Higgs boson-like 'God particle' discovered

Updated: 2012-07-07 08:08

(Agencies in London and Beijing)

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The British scientist who gave his name to what is likely to be the Higgs boson particle spoke of his delight at the discovery on Friday, saying it was "nice to be right sometimes".

Professor Peter Higgs was making his first detailed public comments since researchers at the European Organisation for Nuclear Research, known as CERN, announced on Wednesday they believe they have found the sub-atomic particle thought to confer mass on matter.

The announcement came following nearly 50 years of research after Higgs published the conceptual groundwork for the elusive particle, nicknamed the "God particle" because it is powerful and everywhere, in 1964.

Asked at a news conference at Edinburgh University if he now felt a sense of vindication, Higgs said: "It's very nice to be right sometimes... it has certainly been a long wait."

The modest 83-year-old also brushed off suggestions he would now be in the running for a Nobel Prize as a result of the discovery.

"I don't know, I don't have close friends on the Nobel committee," he said, when questioned about an honor which academics including Professor Stephen Hawking have suggested he should receive.

Asked what he was going to do next, Higgs said he was simply looking forward to continuing his retirement.

"The only problem, I think, will be that I shall have to dodge the press," he quipped.

Chinese contribution

Chinese scientists have made "important" contributions in hunting the "God particle," in cooperation with the CERN, a Chinese research body said on Thursday.

Sources from the Institute of High Energy Physics of the Chinese Academy of Sciences said China has provided about one-hundredth of the funds and manpower used to run the experiments.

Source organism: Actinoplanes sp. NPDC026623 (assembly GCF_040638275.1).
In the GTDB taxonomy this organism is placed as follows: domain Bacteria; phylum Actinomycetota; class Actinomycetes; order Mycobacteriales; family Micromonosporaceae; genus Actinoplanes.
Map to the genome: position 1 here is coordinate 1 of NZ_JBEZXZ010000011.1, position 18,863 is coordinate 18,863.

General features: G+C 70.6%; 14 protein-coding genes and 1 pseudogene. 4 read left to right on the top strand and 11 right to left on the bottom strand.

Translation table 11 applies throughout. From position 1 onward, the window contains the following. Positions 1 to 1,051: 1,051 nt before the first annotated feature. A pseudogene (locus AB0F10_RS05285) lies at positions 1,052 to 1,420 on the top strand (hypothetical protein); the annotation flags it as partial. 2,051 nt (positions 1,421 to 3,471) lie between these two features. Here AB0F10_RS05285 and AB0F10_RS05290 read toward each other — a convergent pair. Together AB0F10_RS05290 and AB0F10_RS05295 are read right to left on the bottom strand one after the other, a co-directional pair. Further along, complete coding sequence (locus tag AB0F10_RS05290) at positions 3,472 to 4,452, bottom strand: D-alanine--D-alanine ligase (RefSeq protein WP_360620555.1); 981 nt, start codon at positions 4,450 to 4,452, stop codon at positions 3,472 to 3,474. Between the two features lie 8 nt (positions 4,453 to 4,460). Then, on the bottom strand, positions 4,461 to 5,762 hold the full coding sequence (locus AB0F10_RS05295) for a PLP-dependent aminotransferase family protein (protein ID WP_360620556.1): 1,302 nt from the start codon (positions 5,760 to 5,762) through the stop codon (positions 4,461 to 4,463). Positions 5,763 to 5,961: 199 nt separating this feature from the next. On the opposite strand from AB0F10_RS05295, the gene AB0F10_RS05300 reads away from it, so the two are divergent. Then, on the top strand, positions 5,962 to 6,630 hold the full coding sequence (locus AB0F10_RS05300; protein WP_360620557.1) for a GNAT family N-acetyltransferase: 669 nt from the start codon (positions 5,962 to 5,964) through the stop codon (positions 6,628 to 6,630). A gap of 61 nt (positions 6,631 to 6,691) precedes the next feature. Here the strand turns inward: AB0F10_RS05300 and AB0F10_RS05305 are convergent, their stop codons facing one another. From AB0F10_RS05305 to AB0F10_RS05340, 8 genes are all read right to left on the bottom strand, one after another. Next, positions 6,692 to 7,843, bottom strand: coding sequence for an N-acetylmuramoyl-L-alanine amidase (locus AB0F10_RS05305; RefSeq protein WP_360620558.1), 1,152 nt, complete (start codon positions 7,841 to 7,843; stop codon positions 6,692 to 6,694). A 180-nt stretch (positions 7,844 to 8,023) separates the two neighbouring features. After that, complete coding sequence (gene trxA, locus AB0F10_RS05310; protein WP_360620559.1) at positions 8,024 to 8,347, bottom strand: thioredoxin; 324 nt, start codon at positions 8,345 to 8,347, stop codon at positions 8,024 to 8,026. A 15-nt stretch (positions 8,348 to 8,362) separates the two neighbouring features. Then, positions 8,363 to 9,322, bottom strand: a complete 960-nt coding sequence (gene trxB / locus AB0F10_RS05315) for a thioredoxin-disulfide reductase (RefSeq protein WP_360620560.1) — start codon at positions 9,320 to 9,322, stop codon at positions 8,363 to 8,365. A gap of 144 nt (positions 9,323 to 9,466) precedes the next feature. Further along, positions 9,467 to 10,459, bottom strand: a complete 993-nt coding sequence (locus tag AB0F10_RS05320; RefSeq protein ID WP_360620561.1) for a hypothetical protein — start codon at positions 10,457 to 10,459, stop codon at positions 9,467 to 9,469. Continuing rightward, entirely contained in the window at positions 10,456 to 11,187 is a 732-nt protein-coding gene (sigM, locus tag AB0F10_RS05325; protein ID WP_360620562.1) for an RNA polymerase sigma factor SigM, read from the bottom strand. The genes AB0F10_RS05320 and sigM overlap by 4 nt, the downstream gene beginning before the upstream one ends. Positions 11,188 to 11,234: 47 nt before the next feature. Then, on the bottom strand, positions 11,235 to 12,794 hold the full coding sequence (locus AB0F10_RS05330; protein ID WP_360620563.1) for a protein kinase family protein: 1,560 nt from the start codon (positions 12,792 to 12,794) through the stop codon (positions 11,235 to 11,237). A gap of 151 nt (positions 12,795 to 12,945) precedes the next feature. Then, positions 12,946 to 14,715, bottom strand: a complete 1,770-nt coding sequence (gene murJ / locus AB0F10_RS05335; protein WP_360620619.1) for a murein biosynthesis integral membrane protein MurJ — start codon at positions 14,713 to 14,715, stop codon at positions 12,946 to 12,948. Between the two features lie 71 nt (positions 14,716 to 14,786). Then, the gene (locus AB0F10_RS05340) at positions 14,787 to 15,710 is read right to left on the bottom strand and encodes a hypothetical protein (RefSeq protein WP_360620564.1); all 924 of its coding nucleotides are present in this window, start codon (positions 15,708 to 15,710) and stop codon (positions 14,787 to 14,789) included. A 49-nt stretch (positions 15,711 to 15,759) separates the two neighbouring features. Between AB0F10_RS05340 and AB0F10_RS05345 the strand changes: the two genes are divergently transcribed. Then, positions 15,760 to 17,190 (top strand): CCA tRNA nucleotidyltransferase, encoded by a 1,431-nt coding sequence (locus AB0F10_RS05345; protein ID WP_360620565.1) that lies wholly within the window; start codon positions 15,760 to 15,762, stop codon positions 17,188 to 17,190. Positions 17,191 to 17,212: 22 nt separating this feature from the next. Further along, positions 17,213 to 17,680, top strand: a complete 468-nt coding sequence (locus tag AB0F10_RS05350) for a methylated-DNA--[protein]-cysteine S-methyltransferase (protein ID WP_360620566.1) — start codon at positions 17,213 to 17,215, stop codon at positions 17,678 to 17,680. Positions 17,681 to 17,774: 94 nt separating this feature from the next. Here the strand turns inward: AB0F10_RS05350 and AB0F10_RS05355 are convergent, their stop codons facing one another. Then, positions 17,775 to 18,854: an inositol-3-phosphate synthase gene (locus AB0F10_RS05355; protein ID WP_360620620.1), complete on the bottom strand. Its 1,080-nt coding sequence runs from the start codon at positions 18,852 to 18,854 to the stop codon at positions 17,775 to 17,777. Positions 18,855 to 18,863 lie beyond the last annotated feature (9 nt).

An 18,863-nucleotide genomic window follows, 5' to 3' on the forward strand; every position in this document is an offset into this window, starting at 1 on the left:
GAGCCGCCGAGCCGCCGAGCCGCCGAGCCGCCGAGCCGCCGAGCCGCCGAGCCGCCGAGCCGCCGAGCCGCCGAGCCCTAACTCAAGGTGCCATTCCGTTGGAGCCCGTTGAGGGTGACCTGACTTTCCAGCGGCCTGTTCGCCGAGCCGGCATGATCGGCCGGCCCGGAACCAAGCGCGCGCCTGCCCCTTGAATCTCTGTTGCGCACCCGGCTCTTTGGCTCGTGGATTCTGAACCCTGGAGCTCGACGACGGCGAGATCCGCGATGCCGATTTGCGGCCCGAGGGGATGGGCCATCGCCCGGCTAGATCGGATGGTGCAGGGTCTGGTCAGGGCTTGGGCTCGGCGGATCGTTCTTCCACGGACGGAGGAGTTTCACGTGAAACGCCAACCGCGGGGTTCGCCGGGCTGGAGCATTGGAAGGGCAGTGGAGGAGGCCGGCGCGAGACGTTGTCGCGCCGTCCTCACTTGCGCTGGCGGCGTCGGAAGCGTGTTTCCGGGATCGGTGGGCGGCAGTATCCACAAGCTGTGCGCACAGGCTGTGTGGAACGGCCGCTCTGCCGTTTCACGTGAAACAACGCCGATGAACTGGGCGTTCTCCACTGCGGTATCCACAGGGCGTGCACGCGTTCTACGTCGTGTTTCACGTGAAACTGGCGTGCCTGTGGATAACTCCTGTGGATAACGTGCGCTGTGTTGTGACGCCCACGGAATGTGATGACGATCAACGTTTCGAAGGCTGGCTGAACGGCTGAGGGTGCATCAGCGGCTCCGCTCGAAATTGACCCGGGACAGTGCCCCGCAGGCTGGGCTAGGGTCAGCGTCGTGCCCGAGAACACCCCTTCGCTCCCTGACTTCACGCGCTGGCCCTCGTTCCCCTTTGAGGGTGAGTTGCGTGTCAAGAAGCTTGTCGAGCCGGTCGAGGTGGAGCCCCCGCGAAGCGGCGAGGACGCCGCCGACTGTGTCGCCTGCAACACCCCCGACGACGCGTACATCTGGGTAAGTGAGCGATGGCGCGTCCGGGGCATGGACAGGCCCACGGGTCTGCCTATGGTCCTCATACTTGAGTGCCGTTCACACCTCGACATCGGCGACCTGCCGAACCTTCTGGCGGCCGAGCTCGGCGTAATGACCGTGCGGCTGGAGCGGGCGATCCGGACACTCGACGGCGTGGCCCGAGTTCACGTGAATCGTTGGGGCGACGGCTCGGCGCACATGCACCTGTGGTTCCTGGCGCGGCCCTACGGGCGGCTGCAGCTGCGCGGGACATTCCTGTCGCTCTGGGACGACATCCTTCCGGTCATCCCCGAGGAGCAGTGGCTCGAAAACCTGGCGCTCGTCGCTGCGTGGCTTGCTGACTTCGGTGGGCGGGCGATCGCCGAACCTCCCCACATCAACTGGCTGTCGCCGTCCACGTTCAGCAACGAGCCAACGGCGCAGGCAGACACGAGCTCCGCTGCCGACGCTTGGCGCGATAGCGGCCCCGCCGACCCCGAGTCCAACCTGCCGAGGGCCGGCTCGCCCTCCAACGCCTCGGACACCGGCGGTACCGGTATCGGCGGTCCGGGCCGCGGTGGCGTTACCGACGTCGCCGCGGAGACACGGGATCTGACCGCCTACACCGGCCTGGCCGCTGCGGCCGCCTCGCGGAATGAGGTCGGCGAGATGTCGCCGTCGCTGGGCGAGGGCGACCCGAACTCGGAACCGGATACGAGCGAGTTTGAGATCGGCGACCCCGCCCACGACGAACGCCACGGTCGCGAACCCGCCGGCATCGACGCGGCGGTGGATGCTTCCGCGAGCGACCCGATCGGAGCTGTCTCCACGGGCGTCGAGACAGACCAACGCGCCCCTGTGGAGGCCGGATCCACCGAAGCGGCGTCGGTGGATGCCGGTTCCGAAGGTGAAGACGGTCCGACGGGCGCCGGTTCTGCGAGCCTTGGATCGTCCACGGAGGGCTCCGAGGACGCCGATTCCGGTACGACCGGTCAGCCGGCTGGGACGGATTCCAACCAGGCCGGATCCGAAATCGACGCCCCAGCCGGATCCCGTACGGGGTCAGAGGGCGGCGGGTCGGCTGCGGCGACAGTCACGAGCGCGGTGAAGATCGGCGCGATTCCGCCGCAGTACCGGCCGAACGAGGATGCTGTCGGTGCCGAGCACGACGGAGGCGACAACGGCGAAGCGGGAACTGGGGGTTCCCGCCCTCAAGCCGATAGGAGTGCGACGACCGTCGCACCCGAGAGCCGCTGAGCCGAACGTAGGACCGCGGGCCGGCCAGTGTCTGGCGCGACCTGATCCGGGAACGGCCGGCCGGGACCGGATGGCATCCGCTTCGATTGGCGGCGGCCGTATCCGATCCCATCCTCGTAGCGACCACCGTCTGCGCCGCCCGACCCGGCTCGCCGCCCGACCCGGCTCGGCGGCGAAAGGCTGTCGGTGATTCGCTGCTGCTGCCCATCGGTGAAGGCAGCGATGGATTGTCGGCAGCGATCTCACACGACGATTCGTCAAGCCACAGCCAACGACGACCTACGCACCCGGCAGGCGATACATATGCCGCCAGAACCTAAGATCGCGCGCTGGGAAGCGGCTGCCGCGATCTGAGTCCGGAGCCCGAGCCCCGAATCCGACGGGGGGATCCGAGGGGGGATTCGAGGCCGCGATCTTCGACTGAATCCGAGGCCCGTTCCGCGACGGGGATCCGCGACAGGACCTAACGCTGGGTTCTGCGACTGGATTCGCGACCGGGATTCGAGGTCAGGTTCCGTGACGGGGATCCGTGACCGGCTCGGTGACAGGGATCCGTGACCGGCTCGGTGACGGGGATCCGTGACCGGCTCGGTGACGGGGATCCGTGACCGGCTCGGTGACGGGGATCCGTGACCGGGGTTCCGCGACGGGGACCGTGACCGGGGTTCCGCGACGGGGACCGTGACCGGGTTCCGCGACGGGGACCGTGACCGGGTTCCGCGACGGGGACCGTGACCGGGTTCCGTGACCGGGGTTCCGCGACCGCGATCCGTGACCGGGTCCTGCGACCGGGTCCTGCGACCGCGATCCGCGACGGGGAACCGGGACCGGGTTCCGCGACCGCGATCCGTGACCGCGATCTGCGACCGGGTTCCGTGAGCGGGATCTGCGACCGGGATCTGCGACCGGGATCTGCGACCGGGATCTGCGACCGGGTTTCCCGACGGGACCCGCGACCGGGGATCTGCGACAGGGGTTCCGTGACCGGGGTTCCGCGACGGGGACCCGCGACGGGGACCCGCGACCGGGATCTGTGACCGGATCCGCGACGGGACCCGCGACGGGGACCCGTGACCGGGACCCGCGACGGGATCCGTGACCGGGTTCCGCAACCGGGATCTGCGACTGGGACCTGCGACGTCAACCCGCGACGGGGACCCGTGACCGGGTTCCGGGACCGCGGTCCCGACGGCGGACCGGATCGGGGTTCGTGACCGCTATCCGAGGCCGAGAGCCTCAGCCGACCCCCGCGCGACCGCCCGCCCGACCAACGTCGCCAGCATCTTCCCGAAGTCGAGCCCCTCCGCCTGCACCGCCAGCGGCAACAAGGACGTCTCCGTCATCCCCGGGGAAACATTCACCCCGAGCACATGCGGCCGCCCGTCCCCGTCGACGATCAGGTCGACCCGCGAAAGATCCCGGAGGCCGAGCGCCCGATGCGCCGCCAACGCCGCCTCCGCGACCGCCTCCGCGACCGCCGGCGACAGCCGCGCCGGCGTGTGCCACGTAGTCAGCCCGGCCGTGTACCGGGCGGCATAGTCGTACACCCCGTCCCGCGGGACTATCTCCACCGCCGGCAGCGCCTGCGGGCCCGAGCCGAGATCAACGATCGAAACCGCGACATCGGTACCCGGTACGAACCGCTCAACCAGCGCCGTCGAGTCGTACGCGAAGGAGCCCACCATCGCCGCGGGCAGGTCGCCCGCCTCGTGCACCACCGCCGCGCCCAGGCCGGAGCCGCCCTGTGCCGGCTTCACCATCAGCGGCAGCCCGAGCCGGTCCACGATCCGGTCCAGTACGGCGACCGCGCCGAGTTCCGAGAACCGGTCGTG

Chinese scientists have played an important role in building particle detectors and creating methods for physical analysis, the institute said.

A method of enhancing the sensitivity of the detectors, created by a Chinese research team, was adopted for the experiments, said Chen Guoming, an institute researcher who has participated in the experiments.

"It will take a long time to confirm the discovery," Chen said, adding that a new electron-positron collider may be required to conduct further studies.

Experts said that although the discovery marks a milestone in physics, another year of research will be required to confirm the results.

The new particle shares many of the same qualities as the one predicted by Higgs, who was invited to attend Wednesday's celebration at the European center.

The hunt for the Higgs boson has been a focus of particle physics research for decades. Scientists believe the particle has always existed and that discovering it is merely a matter of time.

More than 30 nations, including the United States, Japan, France, Switzerland, Italy and China, have participated in the experiments using the European center's Large Hadron Collider, which is located outside Geneva along the Swiss-French border.

AFP - Xinhua

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